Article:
What are you planning to do next?

First of all, finishing the client implementation (also, authentication could be added, if I can come up with a UI for it); adding a way to get some data like server’s capabilities, caching of the databases and strategies lists, etc. Also, I’ll do some code polishing and consolidation. This shouldn’t take long – probably no more than a week.

The UI is what comes next. The GdictEntry will be the first to be checked; I’d like to use the SexyIconEntry by Christian Hammond as a base for this widget, in order to have something more appealing (for the applet, mostly)- but first I’ve got to check how that behaves with GtkEntryCompletion.

The next widget to be targeted will be GdictSpeller; I’m still dubious about the form of this widget, or if it’s useful at all.

Finally, GdictDefbox. The main widget is pretty much right as it is, so I’ll just update it in order to use the new GdictContext; I’ll move the “find” dialog into a bottom pane a la Firefox, and I think that will be the most relevant change, UI-wise.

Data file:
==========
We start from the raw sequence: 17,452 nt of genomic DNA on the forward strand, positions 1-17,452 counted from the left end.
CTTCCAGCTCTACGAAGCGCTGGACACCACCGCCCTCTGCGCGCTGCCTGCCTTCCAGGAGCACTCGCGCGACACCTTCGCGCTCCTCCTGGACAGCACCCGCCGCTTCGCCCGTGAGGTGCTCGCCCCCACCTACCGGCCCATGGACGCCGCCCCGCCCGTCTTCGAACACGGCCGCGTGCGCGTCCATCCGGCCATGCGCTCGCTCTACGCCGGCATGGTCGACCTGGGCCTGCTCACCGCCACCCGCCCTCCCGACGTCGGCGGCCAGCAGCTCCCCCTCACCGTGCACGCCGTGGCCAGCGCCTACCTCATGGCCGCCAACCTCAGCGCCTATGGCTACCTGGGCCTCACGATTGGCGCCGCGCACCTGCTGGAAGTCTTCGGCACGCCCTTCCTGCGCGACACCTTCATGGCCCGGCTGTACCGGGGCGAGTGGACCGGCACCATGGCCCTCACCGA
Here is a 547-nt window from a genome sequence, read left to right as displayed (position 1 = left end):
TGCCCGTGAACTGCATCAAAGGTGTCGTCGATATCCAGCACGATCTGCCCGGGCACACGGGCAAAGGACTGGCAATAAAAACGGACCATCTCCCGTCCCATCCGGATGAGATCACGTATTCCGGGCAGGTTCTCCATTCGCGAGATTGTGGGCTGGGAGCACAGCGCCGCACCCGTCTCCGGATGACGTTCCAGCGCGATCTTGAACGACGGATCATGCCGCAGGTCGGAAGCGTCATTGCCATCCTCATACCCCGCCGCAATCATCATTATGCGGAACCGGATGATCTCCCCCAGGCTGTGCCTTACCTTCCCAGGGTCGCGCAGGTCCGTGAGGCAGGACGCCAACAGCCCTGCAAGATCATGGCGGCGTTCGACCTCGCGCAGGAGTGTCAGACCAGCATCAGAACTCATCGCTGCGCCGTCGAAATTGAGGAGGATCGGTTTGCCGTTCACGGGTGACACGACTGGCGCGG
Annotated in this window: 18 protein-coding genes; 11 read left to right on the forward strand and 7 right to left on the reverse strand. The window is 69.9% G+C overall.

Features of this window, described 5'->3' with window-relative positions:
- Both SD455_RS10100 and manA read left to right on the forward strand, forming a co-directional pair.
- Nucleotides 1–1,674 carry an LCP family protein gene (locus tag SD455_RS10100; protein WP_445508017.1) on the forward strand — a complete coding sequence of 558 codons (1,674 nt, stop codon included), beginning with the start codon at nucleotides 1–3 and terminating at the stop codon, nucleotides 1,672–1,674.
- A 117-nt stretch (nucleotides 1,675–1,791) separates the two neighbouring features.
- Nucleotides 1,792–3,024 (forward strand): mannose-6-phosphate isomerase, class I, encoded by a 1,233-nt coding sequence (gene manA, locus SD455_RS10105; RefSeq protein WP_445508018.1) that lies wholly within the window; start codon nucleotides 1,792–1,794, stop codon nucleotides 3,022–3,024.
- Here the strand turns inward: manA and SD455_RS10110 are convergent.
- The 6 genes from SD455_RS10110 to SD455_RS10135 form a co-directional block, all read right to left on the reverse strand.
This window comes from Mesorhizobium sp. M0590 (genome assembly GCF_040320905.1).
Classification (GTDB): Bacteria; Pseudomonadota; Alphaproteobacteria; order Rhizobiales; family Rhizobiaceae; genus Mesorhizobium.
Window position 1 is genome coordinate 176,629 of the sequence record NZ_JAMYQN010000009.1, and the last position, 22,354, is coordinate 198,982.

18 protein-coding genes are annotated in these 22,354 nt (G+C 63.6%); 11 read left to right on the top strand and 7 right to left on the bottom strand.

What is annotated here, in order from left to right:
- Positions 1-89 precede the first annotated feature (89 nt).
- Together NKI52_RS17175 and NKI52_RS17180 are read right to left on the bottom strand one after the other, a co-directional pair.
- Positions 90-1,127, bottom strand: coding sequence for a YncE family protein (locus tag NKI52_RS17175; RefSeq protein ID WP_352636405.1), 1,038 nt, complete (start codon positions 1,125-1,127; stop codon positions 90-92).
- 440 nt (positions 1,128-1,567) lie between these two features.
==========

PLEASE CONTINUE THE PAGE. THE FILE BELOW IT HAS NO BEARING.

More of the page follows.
This would complete the road-map for the GNOME Dictionary Library (libgdict): the application and the applet would simply fall into place, once this has been sorted out.

When do we see the code?

This is the worst part of all. Since I’m basically rewriting everything, up until I can actually provide a working version of GNOME Dictionary I’d like not to taint the CVS repository; but I also understand the need for looking at the code, and comment on it – so, as soon as I’m able to create a full text client using libgdict, I’ll upload a tarball of it on my web space. If it passes a review from the maintainer, I’ll begin by creating a branch of gnome-utils HEAD with the new code, and keep working on it.


Dictionary Applet/3

In case you’ve been wondering if I had disappeared or something…

I’m in the middle of a session of exams, this week (four of them, to be precise), and I’ve had to cut down hacking time; nevertheless, I’ve been able to commit a set of fixes for the RecentChooser/BookmarkFile code and wrap up a new version of the desktop-bookmark storage spec.